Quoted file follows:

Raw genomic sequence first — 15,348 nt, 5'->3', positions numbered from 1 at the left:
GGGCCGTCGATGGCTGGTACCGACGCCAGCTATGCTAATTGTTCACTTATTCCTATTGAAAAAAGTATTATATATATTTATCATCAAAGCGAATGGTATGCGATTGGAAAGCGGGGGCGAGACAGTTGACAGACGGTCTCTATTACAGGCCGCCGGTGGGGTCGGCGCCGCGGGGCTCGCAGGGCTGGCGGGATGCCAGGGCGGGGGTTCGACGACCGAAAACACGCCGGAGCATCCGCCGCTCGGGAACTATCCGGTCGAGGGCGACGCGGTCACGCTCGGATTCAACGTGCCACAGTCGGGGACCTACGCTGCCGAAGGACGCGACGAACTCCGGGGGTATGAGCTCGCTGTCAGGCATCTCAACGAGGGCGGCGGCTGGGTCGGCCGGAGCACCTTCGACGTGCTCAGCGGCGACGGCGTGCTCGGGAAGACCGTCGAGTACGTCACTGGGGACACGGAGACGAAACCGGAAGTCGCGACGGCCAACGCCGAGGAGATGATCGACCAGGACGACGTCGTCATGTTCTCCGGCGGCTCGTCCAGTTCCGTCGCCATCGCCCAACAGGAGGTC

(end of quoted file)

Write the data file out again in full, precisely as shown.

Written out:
Raw genomic sequence first — 15,348 nt, 5'->3', positions numbered from 1 at the left:
GGGCCGTCGATGGCTGGTACCGACGCCAGCTATGCTAATTGTTCACTTATTCCTATTGAAAAAAGTATTATATATATTTATCATCAAAGCGAATGGTATGCGATTGGAAAGCGGGGGCGAGACAGTTGACAGACGGTCTCTATTACAGGCCGCCGGTGGGGTCGGCGCCGCGGGGCTCGCAGGGCTGGCGGGATGCCAGGGCGGGGGTTCGACGACCGAAAACACGCCGGAGCATCCGCCGCTCGGGAACTATCCGGTCGAGGGCGACGCGGTCACGCTCGGATTCAACGTGCCACAGTCGGGGACCTACGCTGCCGAAGGACGCGACGAACTCCGGGGGTATGAGCTCGCTGTCAGGCATCTCAACGAGGGCGGCGGCTGGGTCGGCCGGAGCACCTTCGACGTGCTCAGCGGCGACGGCGTGCTCGGGAAGACCGTCGAGTACGTCACTGGGGACACGGAGACGAAACCGGAAGTCGCGACGGCCAACGCCGAGGAGATGATCGACCAGGACGACGTCGTCATGTTCTCCGGCGGCTCGTCCAGTTCCGTCGCCATCGCCCAACAGGAGGTC